The Great Backyard Bird Count – an annual event that will be held this year from Feb. 12 to 15 – invites amateur birdwatchers, as well as experts, to gather data on birds in the area.
The project, founded by the National Audubon Society and the Cornell University Lab of Ornithology, focuses on learning more about bird behaviour, conservation strategies, and bird environments. Public participation plays a key role in this type of scientific research.
Jon McCracken, national program manager at Bird Studies Canada, said that more and more citizen science projects similar to the Great Backyard Bird Count are taking place all over the world. A lot more scientists are now also relying on observations made by the public to help them collect data on a greater scale, McCracken added.
People can choose their levels of involvement in the project. They can watch and count birds for a mere fifteen minutes a day, or for many hours each day, according to McCracken.
Sheila Jasanoff, a professor of science and technology studies at the Harvard Kennedy School, said that the concept of citizen science is not something new. Ever since the 1700s, amateur naturalists helped record and index local animal and plant life, she explained. Nowadays, the fields of ornithology and astronomy still attract a lot of communities, Jasanoff noted.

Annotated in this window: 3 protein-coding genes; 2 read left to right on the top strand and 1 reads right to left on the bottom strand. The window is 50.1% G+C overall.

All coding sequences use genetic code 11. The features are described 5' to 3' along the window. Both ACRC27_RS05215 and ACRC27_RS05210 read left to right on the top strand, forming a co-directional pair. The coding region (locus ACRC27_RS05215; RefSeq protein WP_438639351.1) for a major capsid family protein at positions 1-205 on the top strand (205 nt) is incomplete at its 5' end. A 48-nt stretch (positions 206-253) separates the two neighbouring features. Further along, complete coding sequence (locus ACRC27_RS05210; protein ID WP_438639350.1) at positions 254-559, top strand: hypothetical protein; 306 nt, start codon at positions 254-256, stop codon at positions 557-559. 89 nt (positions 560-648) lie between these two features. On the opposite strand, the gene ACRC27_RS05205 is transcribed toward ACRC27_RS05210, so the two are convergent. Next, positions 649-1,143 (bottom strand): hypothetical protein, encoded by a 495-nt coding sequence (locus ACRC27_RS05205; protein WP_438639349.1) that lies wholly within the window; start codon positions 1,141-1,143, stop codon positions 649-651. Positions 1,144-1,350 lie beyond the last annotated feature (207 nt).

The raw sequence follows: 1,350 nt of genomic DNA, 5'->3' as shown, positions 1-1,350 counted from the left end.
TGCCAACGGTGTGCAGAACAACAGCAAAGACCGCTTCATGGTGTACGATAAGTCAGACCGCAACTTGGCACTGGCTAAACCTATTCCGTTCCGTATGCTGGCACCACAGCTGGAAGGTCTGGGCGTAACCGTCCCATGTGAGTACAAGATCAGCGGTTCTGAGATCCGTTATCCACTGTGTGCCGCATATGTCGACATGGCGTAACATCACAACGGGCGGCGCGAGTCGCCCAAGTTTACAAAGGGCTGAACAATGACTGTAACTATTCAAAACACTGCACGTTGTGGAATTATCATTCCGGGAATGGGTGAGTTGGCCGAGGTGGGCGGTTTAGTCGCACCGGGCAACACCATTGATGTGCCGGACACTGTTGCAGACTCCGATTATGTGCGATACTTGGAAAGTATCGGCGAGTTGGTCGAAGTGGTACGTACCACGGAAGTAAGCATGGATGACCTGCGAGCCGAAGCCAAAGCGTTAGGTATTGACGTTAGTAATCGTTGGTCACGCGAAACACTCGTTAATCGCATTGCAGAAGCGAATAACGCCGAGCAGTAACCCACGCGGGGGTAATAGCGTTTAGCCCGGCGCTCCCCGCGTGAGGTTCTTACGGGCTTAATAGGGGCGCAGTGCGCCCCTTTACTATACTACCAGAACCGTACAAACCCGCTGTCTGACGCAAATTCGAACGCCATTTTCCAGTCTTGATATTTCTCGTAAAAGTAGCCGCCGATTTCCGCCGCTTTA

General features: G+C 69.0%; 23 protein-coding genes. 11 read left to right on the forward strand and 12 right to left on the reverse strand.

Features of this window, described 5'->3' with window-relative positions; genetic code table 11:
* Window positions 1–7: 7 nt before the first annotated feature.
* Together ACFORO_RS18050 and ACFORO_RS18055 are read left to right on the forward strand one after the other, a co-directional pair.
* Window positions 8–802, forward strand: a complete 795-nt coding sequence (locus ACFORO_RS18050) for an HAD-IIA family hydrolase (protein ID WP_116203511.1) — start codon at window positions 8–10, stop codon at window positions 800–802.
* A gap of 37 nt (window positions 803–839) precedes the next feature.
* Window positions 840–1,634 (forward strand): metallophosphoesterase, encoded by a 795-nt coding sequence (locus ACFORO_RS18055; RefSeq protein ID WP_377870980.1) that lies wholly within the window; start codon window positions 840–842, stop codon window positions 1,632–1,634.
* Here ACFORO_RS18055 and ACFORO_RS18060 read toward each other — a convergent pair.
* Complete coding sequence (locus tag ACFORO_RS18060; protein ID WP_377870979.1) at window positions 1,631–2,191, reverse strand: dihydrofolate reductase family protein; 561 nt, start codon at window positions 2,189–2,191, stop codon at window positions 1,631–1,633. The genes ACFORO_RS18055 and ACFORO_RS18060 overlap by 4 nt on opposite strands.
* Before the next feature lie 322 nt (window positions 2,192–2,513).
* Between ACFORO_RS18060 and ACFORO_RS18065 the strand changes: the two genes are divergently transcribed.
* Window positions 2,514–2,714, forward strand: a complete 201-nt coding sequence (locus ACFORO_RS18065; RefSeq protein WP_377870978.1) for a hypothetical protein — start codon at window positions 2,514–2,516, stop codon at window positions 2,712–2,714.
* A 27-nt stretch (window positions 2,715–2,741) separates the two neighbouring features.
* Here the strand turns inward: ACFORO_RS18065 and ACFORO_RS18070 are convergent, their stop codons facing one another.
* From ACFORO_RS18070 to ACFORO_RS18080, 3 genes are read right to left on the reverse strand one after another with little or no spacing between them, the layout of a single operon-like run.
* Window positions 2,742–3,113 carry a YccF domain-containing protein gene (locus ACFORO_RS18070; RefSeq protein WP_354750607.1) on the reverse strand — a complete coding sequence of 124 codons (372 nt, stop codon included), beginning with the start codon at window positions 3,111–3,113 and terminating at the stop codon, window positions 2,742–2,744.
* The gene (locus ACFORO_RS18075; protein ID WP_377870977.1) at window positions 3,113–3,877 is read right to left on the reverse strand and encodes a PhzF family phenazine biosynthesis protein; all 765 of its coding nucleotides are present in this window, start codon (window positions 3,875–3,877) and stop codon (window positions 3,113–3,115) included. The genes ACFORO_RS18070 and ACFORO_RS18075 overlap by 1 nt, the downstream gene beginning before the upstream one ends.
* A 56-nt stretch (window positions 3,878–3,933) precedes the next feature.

The level of engagement and communication between scientists and the public has changes a lot with the Internet and social media. Mobile-phone technology is an especially important tool (among others) that birdwatchers have today.
Andrew Maynard, a professor in the School for the Future of Innovation in Society at Arizona State University, and Director of the Risk Innovation Lab, stated that thanks to new technology, ordinary people now have a great deal of opportunities to collect data for research, contribute toward scientific progress, and become more engaged in science.
Other citizen science projects include: JellyWatch, launched with the help of the Monterey Bay Aquarium Research Institute in California; Firefly Watch, of the Museum of Science in Boston; Bat Detective, run by Zooniverse.
To this day, the Great Backyard Bird Count (launched in 1998) remains one of the most enduring citizen science projects. A record of 147,265 bird checklists was entered in 2015 by people in more than one hundred countries, who also took notes of changes in bird behaviour, according to the researchers.
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